## Linearity of SOC

evnow
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### Linearity of SOC

I've been tracking the starting and ending SOC units for almost all trips in the last couple of months. What I've noticed is that ... at the top end, SOC units have less energy than in the middle esp. the 280 to 270 band has little actual energy compared to say 230 to 220. I don't have done enough data at the bottom end to draw any conclusions.

The following shows the Wh/SOC unit calculated using the average of the starting and ending trip SOC units (the denominator). The actual energy used is calculated as miles drives / mpkwh (this is the numerator). The Wh/SOC should be around 75 (21,500/281 or 21,000/281) if the SOC units were linear.

We see quite a bit of variability - between 40 & 110 Wh/SOC. But the trend shows the Wh/SOC going down as the SOC # goes up.

I wonder whether we should consider this when displaying the SOC %.

ps : By eliminating outliers we get ...

My guess is, when the SOC # is below 100, the Wh/ SOC again goes down.
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Herm
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### Re: Linearity of SOC

the 281 scale is probably not the actual capacity, but a voltage related status of the battery.. for a true linear SOC you would use a kWh counter.. apparently both voltage and current measurements are available in the CAN-bus so it should be possible to generate a kWh reading.

evnow
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### Re: Linearity of SOC

Herm wrote:the 281 scale is probably not the actual capacity, but a voltage related status of the battery.. for a true linear SOC you would use a kWh counter.. apparently both voltage and current measurements are available in the CAN-bus so it should be possible to generate a kWh reading.
Instantaneous Voltage & Current only gives you Power. Not energy stored.
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TickTock
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### Re: Linearity of SOC

Very interesting. I got a very linear response when I plotted it. Very noisy, but linear. If anything the curve has slightly positive slope, not negative like yours.

This was plotted from a log taken during a single charge. I did confirm on a second log that the noise is, in fact, noise and not repeatable non-linearity.

DaveEV
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### Re: Linearity of SOC

evnow wrote:Instantaneous Voltage & Current only gives you Power. Not energy stored.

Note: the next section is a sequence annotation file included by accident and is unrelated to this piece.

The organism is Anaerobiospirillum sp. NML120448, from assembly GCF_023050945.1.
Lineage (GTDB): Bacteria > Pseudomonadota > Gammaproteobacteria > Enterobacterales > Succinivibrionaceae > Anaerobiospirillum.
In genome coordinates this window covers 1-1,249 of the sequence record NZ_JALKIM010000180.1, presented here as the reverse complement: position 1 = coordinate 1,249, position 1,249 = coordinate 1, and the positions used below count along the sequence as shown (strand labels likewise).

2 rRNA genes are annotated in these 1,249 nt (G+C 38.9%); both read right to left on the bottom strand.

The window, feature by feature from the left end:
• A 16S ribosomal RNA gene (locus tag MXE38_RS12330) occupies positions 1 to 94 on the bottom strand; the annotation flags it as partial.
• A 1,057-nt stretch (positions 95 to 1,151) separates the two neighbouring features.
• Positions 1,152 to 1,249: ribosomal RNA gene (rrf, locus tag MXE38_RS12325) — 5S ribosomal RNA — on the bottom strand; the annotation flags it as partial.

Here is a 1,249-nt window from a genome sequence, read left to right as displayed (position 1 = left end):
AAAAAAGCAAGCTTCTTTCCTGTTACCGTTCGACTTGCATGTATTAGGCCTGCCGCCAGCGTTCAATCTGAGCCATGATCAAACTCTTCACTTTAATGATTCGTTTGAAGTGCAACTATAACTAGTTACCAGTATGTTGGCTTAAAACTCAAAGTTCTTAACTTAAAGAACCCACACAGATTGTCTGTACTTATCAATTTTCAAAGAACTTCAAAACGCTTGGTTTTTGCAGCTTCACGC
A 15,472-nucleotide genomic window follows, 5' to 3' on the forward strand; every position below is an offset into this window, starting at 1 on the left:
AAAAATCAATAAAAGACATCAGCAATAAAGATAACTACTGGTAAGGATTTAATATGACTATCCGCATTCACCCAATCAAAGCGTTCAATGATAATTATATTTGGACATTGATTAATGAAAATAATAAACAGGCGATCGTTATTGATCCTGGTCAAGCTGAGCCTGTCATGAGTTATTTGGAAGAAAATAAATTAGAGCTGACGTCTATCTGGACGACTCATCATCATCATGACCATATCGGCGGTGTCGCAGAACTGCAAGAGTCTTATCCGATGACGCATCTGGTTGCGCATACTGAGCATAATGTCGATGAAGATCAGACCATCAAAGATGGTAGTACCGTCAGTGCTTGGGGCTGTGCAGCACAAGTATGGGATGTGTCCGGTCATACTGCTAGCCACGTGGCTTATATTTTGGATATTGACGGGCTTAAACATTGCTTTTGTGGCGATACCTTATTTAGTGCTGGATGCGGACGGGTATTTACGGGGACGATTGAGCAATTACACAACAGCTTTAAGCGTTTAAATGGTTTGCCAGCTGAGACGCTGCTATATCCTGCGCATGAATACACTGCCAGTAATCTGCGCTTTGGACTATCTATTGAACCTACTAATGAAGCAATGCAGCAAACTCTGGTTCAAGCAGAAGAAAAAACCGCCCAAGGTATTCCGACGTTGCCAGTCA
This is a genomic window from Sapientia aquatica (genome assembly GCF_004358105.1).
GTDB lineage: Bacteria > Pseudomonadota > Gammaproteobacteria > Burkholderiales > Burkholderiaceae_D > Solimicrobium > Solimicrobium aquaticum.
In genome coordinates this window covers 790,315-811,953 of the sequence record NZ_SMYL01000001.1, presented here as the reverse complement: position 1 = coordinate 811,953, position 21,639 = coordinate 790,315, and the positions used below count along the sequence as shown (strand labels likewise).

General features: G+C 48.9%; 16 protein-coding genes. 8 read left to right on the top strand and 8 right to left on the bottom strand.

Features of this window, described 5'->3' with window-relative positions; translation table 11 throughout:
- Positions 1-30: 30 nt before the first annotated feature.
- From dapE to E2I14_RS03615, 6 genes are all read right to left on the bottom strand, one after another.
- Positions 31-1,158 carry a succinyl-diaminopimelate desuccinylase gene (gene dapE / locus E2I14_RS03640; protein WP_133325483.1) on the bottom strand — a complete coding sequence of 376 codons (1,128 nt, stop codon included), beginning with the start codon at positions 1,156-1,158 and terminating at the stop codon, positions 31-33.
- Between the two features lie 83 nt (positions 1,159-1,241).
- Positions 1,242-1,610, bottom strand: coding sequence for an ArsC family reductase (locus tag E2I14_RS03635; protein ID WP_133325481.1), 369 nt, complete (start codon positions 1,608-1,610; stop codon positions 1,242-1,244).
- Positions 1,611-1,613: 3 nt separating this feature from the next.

Obviously you'd have to take rapid samples (many a second) of V&C to accurately calculate energy...

evnow
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### Re: Linearity of SOC

drees wrote:Obviously you'd have to take rapid samples (many a second) of V&C to accurately calculate energy...
Still won't give you energy stored. You need to integrate the power over the length of the drive till the car goes to turtle and stops.
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evnow
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### Re: Linearity of SOC

TickTock wrote:This was plotted from a log taken during a single charge. I did confirm on a second log that the noise is, in fact, noise and not repeatable non-linearity.
How did you get the kwh used per SOC unit ?

The first 10 units (280 to 270) go so fast - I'm sure it doesn't have as much energy. It is possible between say 50 and 270, the units have a fiarly constant amount of energy.

ps : My method assumes the m/kwh shown by Leaf is accurate.
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Herm
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### Re: Linearity of SOC

evnow wrote: Still won't give you energy stored. You need to integrate the power over the length of the drive till the car goes to turtle and stops.
Duh!, you know what I meant.

Tick-Tock, could you do a graph of pack voltage minus IR losses vs GID?.. assume a constant value for R, I just want to see how linear it is.

TickTock
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### Re: Linearity of SOC

evnow wrote:
TickTock wrote:This was plotted from a log taken during a single charge. I did confirm on a second log that the noise is, in fact, noise and not repeatable non-linearity.
How did you get the kwh used per SOC unit ?

The first 10 units (280 to 270) go so fast - I'm sure it doesn't have as much energy. It is possible between say 50 and 270, the units have a fiarly constant amount of energy.

ps : My method assumes the m/kwh shown by Leaf is accurate.
I integrated battery_volts*battery_amps*delta_time; then plotted the change in total energy each time the gid count changed.

Herm
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### Re: Linearity of SOC

TickTock wrote: I integrated battery_volts*battery_amps*delta_time; then plotted the change in total energy each time the gid count changed.
Ohh!, the graphs is a kWh vs GID.. now it makes sense.. noisy but probably the best you can get out of the data.